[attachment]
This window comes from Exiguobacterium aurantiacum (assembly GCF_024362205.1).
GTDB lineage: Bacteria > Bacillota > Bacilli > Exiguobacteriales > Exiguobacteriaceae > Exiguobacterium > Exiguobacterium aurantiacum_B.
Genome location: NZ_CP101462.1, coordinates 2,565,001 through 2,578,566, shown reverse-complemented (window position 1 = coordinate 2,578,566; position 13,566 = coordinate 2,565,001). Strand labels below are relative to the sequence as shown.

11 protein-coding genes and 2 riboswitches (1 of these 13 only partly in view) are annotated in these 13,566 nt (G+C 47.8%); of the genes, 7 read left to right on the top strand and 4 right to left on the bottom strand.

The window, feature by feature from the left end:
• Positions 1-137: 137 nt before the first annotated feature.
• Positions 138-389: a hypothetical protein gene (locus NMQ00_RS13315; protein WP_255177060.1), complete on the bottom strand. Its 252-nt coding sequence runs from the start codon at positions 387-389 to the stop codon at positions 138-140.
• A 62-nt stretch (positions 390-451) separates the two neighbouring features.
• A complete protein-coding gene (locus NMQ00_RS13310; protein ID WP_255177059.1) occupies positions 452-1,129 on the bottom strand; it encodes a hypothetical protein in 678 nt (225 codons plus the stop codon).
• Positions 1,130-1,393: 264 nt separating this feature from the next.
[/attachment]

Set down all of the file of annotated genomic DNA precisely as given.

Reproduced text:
This window comes from Exiguobacterium aurantiacum (assembly GCF_024362205.1).
GTDB lineage: Bacteria > Bacillota > Bacilli > Exiguobacteriales > Exiguobacteriaceae > Exiguobacterium > Exiguobacterium aurantiacum_B.
Genome location: NZ_CP101462.1, coordinates 2,565,001 through 2,578,566, shown reverse-complemented (window position 1 = coordinate 2,578,566; position 13,566 = coordinate 2,565,001). Strand labels below are relative to the sequence as shown.

11 protein-coding genes and 2 riboswitches (1 of these 13 only partly in view) are annotated in these 13,566 nt (G+C 47.8%); of the genes, 7 read left to right on the top strand and 4 right to left on the bottom strand.

The window, feature by feature from the left end:
• Positions 1-137: 137 nt before the first annotated feature.
• Positions 138-389: a hypothetical protein gene (locus NMQ00_RS13315; protein WP_255177060.1), complete on the bottom strand. Its 252-nt coding sequence runs from the start codon at positions 387-389 to the stop codon at positions 138-140.
• A 62-nt stretch (positions 390-451) separates the two neighbouring features.
• A complete protein-coding gene (locus NMQ00_RS13310; protein ID WP_255177059.1) occupies positions 452-1,129 on the bottom strand; it encodes a hypothetical protein in 678 nt (225 codons plus the stop codon).
• Positions 1,130-1,393: 264 nt separating this feature from the next.